|dc.description.abstract||An ultrasonic test system was assembled to evaluate the ability of ultrasonic measurements to measure thermal fatigue damage in composite material systems. The ultrasonic test system used a modification of the sing-around technique. The sample to be studied was placed between a transmitting and a receiving transducer, and the time between the first peak on the transmitted waveform and the first peak of the received waveform was measured as the transit time through the sample. The peak to peak voltage at both transducers was also measured, and used to define an attenuation.
Cyclic thermal fatigue loading was carried out on three fibre-reinforced plastics, two uniaxial and one randomly oriented. Before any loading, and at intervals during loading, measurements of ultrasonic velocities and attenuations at frequencies of 3.00, 4.00, and 5.00MHz were performed. These measurements were made for a number of samples, normalized, and averaged. Generally it was found that ultrasonic attenuations increased and ultrasonic velocities decreased with increasing number of thermal fatigue cycles. This depended on the material tested and the propagation direction of the ultrasound. Scanning electron microscopy (SEM) was used as a qualitative tool to examine specimens after fatigue to provide information on the modes of stress relief in the specimens.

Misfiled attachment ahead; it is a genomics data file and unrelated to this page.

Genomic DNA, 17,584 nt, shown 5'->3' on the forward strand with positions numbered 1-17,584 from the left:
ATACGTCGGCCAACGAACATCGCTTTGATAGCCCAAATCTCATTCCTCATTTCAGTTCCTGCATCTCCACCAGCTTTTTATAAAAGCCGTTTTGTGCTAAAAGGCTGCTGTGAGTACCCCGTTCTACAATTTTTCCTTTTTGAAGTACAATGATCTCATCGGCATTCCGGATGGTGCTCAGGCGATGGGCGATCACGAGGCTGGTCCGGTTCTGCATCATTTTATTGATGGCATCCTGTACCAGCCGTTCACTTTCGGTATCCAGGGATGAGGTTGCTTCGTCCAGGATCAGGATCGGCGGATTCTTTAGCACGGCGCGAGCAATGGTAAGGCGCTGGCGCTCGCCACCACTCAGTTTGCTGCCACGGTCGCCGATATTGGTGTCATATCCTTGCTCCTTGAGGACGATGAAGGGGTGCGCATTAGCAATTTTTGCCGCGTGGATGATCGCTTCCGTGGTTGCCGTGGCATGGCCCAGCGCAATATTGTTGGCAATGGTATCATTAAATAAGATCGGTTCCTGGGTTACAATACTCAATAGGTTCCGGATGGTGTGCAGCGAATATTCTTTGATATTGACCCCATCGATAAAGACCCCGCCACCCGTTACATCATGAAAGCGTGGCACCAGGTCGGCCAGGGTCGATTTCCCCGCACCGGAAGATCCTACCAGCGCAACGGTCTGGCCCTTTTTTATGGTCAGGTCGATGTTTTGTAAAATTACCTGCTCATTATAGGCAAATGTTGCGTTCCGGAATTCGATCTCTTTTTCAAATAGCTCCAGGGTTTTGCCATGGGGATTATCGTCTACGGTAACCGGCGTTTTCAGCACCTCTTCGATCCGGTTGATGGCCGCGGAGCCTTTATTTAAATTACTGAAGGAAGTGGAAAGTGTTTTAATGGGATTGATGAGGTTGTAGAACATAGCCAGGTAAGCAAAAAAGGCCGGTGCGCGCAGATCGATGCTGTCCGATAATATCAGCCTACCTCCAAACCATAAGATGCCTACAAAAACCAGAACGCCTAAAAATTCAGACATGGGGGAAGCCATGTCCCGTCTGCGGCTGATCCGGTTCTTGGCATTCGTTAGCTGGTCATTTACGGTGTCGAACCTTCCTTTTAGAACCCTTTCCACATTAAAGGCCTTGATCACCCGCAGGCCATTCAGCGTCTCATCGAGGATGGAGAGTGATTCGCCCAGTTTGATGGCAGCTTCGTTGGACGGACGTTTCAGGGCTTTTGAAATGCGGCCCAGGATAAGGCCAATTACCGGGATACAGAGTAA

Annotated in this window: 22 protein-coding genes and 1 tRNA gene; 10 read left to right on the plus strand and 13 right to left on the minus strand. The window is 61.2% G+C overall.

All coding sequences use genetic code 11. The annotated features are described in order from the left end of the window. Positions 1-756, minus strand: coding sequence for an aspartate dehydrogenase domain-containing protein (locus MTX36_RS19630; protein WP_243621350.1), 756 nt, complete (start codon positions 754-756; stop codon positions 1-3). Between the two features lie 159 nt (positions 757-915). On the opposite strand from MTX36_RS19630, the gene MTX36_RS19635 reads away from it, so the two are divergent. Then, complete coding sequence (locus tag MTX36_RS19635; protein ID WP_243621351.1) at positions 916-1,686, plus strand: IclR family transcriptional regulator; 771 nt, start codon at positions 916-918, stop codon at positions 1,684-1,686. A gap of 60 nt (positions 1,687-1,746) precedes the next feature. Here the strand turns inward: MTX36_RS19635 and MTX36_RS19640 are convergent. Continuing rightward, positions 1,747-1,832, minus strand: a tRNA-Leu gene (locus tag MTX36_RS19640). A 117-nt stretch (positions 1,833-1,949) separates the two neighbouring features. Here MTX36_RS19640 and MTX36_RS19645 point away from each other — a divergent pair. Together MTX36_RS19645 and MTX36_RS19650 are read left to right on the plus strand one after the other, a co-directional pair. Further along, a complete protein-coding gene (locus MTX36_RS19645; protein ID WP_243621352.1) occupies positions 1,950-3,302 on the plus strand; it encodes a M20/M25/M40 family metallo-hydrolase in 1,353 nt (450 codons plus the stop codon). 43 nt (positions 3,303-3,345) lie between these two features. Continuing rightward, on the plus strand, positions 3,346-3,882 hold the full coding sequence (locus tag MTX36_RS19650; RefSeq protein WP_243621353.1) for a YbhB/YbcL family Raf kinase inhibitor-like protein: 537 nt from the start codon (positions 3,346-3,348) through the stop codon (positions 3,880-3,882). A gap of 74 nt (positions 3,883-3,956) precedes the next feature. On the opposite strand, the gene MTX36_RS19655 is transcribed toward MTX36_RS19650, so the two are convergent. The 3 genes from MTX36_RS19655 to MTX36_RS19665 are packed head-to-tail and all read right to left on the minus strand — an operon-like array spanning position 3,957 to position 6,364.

It was found that ultrasonic attenuation is sensitive to thermal fatigue damage in these materials. The main mode of damage is fibre-matrix debonding at the fibre ends, occasionally accompanied by matrix cracking. This is demonstrated by the SEM examinations of the fatigued specimens. A damaged surface layer in the uniaxial composites did not have a great effect on the bulk properties of the specimens, and ultrasonic velocities were not always sensitive to damage, due to the nature of the stress relief.||en_US